Springer Nature is making SARS-CoV-2 and COVID-19 research free. View research | View latest news | Sign up for updates

Grass seed production in the central Monte desert during successive wet and dry years

  • 185 Accesses

  • 16 Citations


In desert regions, water availability triggers primary production, which determines seed production, the composition and size of soil seed reserves and the abundance and behaviour of seed-eating animals. In the central Monte desert, large precipitation events (≥10 mm) account for a high proportion of growing season’s rainfall. Our first objective here was to assess whether and how timing and amount of seed production of C3 and C4 perennial grasses are linked to spring and summer precipitation pulses and to estimate the seasonal and year-to-year variability in seed production. Our second aim was to calculate grass seed production and compare it with seed requirements by granivorous animals to infer whether the animals can exert top-down effects on plant populations. Seed production of C3 and C4 species was triggered by significant spring and summer rainfall, respectively. Such distinct response may be associated with the effect of precipitation during flower development and seed set in both functional groups. In all species, seed production varied among years. Rainfall pulses in the summer triggered and positively affected the magnitude of seed production in most C4 grasses. However, all perennial grasses were able to produce high amount of seeds even during a year subjected to extreme drought, suggesting that perenniality would allow these species to make large reproductive investment despite harsh environmental conditions. The comparative assessment of seed production and consumer demands suggests that it is unlikely that granivory exerts a top−down control on grasses in the Monte desert.

This is a preview of subscription content, log in to check access.

Fig. 1
Fig. 2
Fig. 3
Fig. 4


  1. Aguiar MR, Sala OE (1994) Competition, facilitation, seed distribution and the origin of patches in a Patagonian steppe. Oikos 70:26–34

  2. Beatley JC (1974) Phenological events and their environmental triggers in Mojave-desert ecosystems. Ecology 55:856–863

  3. Bowers JE (1996) Seedling emergence on Sonoran Desert dunes. J Arid Environ 33:63–72

  4. Chambers JC, MacMahon JA (1994) A day in the life of a seed: movements and fates of seeds and their implications for natural and managed systems. Annu Rev Ecol Syst 25:263–292

  5. Cueto VR, Marone L, Lopez de Casenave J (2001) Seed preferences by birds: effects of the design of feeding-preference experiments. J Avian Biol 32:275–278

  6. Cueto VR, Marone L, Lopez de Casenave J (2006) Seed preferences in sparrows species of the Monte desert: implications for seed–granivore interactions. Auk 123:358–367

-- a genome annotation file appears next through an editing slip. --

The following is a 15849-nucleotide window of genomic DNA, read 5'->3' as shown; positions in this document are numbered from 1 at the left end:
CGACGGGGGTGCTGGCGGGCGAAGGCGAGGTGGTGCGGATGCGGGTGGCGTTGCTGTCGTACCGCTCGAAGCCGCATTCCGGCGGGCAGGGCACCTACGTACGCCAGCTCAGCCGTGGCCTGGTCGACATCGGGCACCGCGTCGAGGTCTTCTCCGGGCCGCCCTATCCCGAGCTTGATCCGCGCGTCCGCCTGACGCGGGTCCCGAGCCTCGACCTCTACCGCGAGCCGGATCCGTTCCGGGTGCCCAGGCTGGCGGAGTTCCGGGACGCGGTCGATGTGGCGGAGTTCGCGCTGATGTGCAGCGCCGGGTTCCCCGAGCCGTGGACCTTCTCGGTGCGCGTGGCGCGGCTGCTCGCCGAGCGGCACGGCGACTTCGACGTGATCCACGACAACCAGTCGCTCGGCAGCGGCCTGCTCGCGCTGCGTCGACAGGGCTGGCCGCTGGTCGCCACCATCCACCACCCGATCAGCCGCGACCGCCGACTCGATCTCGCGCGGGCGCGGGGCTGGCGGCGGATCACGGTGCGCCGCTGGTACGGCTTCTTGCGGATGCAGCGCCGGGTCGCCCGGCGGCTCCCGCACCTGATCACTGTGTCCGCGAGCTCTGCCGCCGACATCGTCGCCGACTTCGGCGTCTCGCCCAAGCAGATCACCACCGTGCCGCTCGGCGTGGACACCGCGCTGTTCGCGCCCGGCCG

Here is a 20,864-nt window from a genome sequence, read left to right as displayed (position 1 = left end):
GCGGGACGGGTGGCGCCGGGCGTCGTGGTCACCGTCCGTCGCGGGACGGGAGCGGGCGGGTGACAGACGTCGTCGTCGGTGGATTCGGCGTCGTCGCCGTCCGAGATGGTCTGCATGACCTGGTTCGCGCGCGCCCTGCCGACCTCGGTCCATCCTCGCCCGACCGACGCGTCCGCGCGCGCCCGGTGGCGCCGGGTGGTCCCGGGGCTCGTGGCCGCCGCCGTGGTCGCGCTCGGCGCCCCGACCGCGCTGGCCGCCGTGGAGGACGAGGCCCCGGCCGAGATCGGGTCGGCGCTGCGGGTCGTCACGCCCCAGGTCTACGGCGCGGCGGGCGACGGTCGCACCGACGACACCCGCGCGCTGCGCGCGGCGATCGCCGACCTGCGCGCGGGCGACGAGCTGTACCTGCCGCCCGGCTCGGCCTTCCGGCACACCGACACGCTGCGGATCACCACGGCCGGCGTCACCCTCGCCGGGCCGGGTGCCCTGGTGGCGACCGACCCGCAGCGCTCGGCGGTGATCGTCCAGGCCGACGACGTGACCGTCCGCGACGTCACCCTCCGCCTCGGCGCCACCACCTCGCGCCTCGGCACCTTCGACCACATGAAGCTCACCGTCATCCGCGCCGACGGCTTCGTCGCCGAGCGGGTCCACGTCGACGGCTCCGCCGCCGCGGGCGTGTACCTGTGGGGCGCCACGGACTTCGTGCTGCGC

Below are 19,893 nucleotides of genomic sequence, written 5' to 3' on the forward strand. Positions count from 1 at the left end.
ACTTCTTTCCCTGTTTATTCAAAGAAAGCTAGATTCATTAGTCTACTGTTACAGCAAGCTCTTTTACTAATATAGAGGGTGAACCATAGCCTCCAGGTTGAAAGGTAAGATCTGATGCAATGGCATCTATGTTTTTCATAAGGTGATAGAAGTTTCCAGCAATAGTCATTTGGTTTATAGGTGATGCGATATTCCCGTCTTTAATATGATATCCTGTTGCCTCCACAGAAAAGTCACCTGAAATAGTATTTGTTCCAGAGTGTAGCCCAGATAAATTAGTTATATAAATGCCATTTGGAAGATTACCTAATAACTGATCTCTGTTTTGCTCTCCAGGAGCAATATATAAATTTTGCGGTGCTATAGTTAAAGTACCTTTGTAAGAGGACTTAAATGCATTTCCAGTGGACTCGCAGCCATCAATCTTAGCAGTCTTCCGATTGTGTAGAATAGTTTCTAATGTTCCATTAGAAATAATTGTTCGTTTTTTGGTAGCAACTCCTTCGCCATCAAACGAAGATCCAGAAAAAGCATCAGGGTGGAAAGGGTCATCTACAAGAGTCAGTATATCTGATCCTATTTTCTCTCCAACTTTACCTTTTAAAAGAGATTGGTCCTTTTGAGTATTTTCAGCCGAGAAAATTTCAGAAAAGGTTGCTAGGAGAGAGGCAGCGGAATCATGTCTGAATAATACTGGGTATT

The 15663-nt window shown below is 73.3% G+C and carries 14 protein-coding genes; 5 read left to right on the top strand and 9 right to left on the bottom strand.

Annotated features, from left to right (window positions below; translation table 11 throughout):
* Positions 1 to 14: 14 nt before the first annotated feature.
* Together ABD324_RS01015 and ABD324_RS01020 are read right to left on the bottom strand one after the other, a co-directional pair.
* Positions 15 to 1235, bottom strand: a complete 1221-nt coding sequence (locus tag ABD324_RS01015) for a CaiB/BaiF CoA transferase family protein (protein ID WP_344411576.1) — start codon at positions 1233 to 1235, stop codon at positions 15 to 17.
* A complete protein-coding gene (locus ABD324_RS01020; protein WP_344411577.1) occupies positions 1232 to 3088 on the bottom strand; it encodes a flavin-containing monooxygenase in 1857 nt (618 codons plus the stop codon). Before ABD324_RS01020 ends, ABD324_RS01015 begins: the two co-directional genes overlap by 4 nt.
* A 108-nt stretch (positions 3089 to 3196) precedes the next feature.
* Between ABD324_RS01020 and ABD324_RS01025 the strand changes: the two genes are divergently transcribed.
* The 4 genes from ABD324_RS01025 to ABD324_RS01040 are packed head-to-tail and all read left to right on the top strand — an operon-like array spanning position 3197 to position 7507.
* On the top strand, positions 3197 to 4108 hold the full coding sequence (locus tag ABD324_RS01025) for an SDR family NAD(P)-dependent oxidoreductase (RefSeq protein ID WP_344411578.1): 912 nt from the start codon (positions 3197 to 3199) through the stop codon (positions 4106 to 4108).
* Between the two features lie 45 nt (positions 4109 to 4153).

7. Ernest SKM, Brown JH, Parmenter RR (2000) Rodents, plants, and precipitation: spatial and temporal dynamics of consumers and resources. Oikos 88:470–482

  8. Fernandez RJ (2007) On the frequent lack of response of plants to rainfall events in arid areas. J Arid Environ 68:688–691

  9. Gardener MR, Whalley RDB, Sindel BM (2003) Ecology of Nassella neesiana, Chilean needle grass, in pastures on the Northern Tablelands of New South Wales. II. Seedbank dynamics, seed germination, and seedling recruitment. Aust J Agric Res 54:621–626

  10. Ghazanfar SA (1997) The phenology of desert plants: a 3-year study in a gravel desert wadi in northern Oman. J Arid Environ 35:407–417

  11. Golluscio RA, Sala OE, Lauenroth WK (1998) Differential use of large summer rainfall events by shrubs and grasses: a manipulative experiment in the Patagonian steppe. Oecologia 115:17–25

  12. Greco SA, Cavagnaro JB (2002) Effects of drought in biomass production and allocation in three varieties of Trichloris crinita P. (Poaceae) a forage grass from the arid Monte region of Argentina. Plant Ecol 164:125–135

  13. Huenneke LF, Anderson JP, Remmenga M, Schlesinger WH (2002) Desertification alters patterns of aboveground net primary production in Chihuahuan ecosystems. Glob Change Biol 8:247–264

  14. Ims RA (1990) On the adaptive value of reproductive synchrony as a predator-swamping strategy. Am Nat 136:485–498

  15. Jackson RB, Canadell J, Ehleringer JR, Mooney HA, Sala OE, Schulze ED (1996) A global analysis of root distributions for terrestrial biomes. Oecologia 108:389–411

  16. Kelly D (1994) The evolutionary ecology of mast seeding. Trends Ecol Evol 9:465–470

  17. Kemp PR (1989) Seed banks and vegetation processes in deserts. In: Leck MA, Parker VT, Simpson RL (eds) Ecology of soil seed banks. Academic Press, New York, pp 257–281

  18. Lopez de Casenave J (2001) Estructura gremial y organización de un ensamble de aves del desierto del Monte. PhD Thesis, Universidad de Buenos Aires, Buenos Aires, Argentina

  19. Marone L (1991) Habitat features affecting bird species distribution in the Monte desert, Argentina. Ecol Austral 1:77–86

  20. Marone L, Rossi BE, Horno ME (1998a) Timing and spatial patterning of seed dispersal and redistribution in a South America warm desert. Plant Ecol 137:143–150

  21. Marone L, Rossi BE, Lopez de Casenave J (1998b) Granivore impact on soil-seed reserves in the Monte desert, Argentina. Funct Ecol 12:640–645

  22. Marone L, Lopez de Casenave J, Cueto VR (2000) Granivory in southern South American deserts: conceptual issues and current evidence. Bioscience 50:123–132